Good stuff. Unfortunately, standing out in that hot sun got me not only tuckered out, but also hungry. After taking a quick survey on the available food options, I came to two conclusions: that I wanted a burger, and that it was worth the additional 10 minute walk to an actual P Terry's for half the price. Plus that P Terry's had a shaded area where I could sit away from the increasingly drunken masses.

Total Attendance: Way too many
I can safely say that Spoon had the most rude fans I encountered at ACL. I found myself in the middle of the crowd, only to decide to get some water before the set was over. Apparently this was a crime, as I was berated by a group of idiots for trying to walk around them to get out of the crowd. They yelled at me to find another path, and I told them "show me the way" like some bad 90s boy band song. One man pointed at a similarly impenetrable wall of people, and I told him that that wasn't an alternative way. There was one dude who seemed to soften his stance a little when he realized I was just trying to leave, but by then I was fed up. I saw a little bit of green grass and bolted out of there. 

The Replacements were a band I knew I had heard of, but really didn't know their music too well. A lot of older 40-somethings had been talking about them during The Gaslight Anthem's performance, and I like punk music, so I gave 'em a whir. They did a cover of "I Want You Back" by the Jackson 5, but only a verse, which was a little irritating. I guess if I didn't like the song I'd be thanking them for finishing after a verse, so it's not too big of a negative. They played pretty fast for allegedly old geezers. Well job, gents.

Chromeo, or as I liked to refer to them, Lil' Chromeo, played in the penultimate performance of the evening, before Calvin Harris and Pearl Jam finished things off (on opposite sides of Zilker Park, that would be a weird duet). Chromeo was not too bad, although as a heavily electronic-influenced group, I felt like a lot of their songs sounded the same. It wasn't nearly on the level of a reggaeton album, but I probably couldn't pick out five different jams from a lineup.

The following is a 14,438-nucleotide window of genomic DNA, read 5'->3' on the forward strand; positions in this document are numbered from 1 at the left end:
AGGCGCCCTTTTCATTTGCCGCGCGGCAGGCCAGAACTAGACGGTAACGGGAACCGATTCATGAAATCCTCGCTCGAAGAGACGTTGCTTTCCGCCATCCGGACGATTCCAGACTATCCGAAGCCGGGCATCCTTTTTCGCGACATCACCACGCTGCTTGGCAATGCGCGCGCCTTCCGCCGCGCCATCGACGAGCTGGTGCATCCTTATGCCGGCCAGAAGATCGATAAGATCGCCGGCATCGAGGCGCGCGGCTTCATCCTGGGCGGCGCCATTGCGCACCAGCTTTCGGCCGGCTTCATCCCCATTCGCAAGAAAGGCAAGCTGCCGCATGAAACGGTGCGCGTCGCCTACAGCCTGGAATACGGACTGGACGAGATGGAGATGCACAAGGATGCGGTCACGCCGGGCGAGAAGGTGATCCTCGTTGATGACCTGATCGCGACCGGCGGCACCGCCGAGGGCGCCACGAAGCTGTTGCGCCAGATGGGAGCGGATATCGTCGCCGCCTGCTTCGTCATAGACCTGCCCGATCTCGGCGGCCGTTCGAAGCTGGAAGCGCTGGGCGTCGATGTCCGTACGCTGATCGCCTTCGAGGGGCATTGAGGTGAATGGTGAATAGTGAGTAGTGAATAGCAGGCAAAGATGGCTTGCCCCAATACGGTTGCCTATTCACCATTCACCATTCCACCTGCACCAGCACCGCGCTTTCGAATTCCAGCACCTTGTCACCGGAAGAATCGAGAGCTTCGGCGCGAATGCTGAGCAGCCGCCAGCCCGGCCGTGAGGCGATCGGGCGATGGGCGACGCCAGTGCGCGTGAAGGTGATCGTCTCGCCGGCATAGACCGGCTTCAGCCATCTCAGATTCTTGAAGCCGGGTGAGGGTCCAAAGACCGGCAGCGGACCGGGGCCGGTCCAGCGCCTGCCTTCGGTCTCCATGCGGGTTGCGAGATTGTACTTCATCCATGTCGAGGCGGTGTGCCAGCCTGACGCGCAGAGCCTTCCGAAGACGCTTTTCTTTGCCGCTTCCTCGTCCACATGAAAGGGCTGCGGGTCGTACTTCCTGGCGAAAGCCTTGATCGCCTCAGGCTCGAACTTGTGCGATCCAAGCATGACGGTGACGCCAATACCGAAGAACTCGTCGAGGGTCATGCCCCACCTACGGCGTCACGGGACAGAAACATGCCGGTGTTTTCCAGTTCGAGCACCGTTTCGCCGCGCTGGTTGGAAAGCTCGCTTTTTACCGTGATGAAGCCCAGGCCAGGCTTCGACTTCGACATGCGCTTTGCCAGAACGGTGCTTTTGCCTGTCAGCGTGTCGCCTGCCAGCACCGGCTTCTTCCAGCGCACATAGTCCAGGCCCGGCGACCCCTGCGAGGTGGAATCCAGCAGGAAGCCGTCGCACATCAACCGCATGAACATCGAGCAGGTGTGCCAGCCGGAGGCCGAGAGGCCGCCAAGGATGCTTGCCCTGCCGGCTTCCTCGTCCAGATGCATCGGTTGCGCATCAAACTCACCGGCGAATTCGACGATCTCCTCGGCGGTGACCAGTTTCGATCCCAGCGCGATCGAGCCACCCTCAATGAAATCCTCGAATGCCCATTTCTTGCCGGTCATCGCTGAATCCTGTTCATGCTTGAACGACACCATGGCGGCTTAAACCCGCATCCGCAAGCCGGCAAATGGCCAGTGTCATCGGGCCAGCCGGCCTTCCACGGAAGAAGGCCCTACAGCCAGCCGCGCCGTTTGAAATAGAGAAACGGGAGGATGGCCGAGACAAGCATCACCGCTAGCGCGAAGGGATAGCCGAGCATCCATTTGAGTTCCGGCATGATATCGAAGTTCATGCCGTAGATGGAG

Eddie Vedder demonstrating the correct way to reach for the wall
while swimming the 100-meter freestyle.
I opted to see Pearl Jam over Calvin Harris, because I didn't really feel like watching a guy push play on his computer and hearing overplayed songs that I already don't enjoy. Not that I'm a huge Pearl Jam fan, but hey, gotta support a local Chicagoan (as Eddie Vedder is). And he even showed up in a Walter Payton Bears jersey-shirt. Not bad at all. He went off on a little bit of a rant about voting at some point, and I noticed women around me rolling their eyes. Seemed strange considering Vedder was talking about having the right to choose, but hey, to each their own.

Me? I was rolling my eyes because I was tired. I snuck out to beat the crowds, and then veered off down a back road, because if there's one thing I don't like, it's walking behind slow people. Crisis averted. Good work, ACL, you lived up to the hype for the most part. Maybe I'll see ya next year.

Thursday, October 9

Sam Smith's "Stay With Me" Gets The Parody Treatment



Adrian Anchondo and Daniel Franzese (you may recognize him from Mean Girls) teamed up to deliver a pretty fantastic parody of Sam Smith's "Stay With Me." This time, though, the subject wants his lover to "Please Go Home." Hey, some of us just need our space. I get it.

Wednesday, October 8

The NBA Has A New Youngest Player, And He's Adorable



File this under one of the cutest heartwarming stories you'll see all year. The Utah Jazz signed five-year-old JP Gibson to a one-day contract. Gibson has been diagnosed with acute lymphoblastic leukemia and was able to play with the Jazz as a part of photographer Jon Diaz's "Anything Can Be" project that creates storybooks for kids with cancer.

Gibson even made a highlight play in a team scrimmage--courtesy of a little assist from 7'1" center Rudy Gobert. Gibson can now say he's dunked in an NBA game. Not a bad accomplishment at all.

Tuesday, October 7

There's a New Homestar Runner Video About Fisheye Lenses